When the going gets tough, the mentors get going. Not exactly the adage with which we are all familiar, but a culture of gentleness requires us to invest in some of the more skilled staff, enabling them to become mentors. They are able to assist in some of our more difficult situations that traditionally may have escalated into scale tipping events. If you can build a capacity of at least one mentor for every 50 staff you will be investing in someone who has the skill set to assist in our most complex situations. The goal of mentoring is to create a sustained environment that will begin to make everyone that lives and works in the setting feel safer, more valued and less volatile. MALA’s findings, from their aforementioned 2009 study, concluded, “Education related to this culture of “gentleness” should be broadened throughout the state.”

According to projections from Michigan’s Department of Labor and Economic Growth (DLEG), employment in the state’s long term care industry is projected to grow by 20 % over the decade from 2006-2016, adding nearly 25,000 new positions. May I take you back to the dentist chair experience for a moment? When it’s time to see your dental hygienist wouldn’t you rather have Dena, whom you have grown to trust and respect? Me too, and for the same reasons the people receiving our care and those we employ will look to you, and want to stay with you. We need entire organizations that embody the elements that constitute a culture of gentleness. Working within an organization built on trust, mutual respect and valuing, dedicated to quality service, is like a sunny day at the beach engaging in experiences that can be meaningful and fun without worrying about Seagulls hovering overhead. They have also learned the prerequisites for landing and being warmly welcomed on the beach.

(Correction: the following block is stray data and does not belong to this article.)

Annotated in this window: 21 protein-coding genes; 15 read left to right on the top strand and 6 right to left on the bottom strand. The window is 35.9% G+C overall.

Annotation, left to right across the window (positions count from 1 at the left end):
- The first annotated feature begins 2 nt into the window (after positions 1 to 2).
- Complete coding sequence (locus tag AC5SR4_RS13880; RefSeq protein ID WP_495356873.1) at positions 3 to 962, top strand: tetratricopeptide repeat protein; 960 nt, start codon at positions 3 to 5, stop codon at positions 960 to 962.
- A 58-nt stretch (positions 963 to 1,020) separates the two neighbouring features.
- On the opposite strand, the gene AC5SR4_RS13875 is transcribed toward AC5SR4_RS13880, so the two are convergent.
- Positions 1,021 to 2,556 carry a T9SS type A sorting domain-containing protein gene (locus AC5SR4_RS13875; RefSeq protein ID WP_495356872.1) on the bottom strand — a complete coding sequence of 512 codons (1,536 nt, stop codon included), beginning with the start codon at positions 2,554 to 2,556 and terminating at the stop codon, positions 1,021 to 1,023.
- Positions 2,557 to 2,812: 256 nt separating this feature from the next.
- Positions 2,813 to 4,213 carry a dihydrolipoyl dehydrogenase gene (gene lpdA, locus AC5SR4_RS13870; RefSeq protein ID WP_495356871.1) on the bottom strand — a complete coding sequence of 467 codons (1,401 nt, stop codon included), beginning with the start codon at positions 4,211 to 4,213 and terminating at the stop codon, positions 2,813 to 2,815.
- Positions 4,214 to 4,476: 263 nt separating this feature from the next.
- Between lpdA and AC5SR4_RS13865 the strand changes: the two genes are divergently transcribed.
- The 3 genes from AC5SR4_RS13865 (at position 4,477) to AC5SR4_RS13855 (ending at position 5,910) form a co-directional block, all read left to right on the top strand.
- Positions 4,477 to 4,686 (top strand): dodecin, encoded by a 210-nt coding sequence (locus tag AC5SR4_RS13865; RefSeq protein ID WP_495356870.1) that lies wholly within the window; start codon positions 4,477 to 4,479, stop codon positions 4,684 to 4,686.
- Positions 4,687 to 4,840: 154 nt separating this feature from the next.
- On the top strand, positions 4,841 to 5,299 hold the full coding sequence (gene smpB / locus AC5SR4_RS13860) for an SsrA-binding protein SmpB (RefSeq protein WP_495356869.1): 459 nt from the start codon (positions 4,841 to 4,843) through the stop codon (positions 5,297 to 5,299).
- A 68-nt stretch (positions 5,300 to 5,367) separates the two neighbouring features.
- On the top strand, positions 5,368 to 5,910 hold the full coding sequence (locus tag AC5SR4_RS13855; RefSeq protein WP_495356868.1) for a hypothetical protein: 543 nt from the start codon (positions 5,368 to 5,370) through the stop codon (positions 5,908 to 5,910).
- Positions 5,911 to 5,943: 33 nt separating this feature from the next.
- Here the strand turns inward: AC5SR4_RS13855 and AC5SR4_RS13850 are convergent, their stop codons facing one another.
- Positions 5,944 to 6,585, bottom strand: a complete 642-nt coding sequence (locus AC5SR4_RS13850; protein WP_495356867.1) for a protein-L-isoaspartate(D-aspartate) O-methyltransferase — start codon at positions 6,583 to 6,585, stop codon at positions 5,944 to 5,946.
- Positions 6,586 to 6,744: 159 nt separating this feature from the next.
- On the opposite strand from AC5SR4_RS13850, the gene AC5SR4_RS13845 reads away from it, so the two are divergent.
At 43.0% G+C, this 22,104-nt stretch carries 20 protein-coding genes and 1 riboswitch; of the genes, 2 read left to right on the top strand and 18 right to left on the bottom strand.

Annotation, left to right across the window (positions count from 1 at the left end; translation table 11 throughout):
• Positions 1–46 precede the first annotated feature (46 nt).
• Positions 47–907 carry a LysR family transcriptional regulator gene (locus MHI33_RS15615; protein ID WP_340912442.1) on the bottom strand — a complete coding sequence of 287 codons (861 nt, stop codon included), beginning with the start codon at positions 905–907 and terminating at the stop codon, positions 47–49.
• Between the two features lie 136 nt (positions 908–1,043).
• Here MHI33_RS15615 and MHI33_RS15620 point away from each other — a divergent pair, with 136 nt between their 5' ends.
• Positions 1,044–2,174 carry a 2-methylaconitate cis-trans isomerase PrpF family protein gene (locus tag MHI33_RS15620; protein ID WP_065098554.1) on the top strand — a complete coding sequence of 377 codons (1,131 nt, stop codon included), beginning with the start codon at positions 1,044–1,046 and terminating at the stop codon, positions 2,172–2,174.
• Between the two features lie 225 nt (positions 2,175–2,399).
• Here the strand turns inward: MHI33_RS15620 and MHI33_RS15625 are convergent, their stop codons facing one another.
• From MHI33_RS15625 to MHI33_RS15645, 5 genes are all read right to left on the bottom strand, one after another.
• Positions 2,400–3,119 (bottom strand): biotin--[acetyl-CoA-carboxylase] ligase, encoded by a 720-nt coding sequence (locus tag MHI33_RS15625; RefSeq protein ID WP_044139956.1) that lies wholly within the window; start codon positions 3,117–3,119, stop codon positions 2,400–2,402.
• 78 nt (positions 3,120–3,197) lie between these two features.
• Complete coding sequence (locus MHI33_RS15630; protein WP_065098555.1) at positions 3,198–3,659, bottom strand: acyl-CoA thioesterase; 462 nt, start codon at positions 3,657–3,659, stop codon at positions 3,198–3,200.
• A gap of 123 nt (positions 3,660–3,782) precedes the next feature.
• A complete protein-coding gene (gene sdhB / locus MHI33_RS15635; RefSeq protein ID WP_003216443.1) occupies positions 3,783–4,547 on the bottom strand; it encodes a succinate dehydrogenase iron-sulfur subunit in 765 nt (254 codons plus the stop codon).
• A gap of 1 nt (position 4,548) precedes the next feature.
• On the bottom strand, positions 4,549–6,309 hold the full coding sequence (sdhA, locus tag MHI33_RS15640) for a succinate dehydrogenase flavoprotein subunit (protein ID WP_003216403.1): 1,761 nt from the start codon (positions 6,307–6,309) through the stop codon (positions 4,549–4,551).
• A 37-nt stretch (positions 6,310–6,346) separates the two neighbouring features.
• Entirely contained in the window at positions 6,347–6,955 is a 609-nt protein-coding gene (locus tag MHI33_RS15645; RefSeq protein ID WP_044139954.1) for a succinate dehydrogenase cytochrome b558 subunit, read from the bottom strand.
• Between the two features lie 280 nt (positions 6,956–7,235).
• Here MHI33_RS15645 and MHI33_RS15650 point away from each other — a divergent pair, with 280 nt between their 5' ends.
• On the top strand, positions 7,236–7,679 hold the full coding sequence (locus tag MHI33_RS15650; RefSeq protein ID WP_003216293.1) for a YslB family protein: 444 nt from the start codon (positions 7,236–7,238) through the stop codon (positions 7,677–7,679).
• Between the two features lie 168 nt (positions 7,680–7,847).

Example: Ayanna is extremely bright, has a wonderful sense of humour, likes to shop, and cares deeply about her family. She has had over 15 different placements over the past several years and more recently spent two-thirds of a year in psychiatric hospitals. Ayanna spent 45 days at the Transition Home and her future caregivers attended the preliminary training offered by The Center. When Ayanna moved to her new home, our staff worked for approximately three weeks with her caregivers during which time the six elements were demonstrated, coached, and observed by the Mobile Response Team Mentor. Her current provider remains committed to supporting her in her home and for the past year she has lived successfully in her home having only been hospitalized for a week.

Ed Kiefer, B.S., L.B.S.W
The Center for Positive Living Supports, an affiliate of Macomb-Oakland Regional Center.

 

Download the PDF version of the article here: Why a Culture of Gentleness Makes Good Business Sense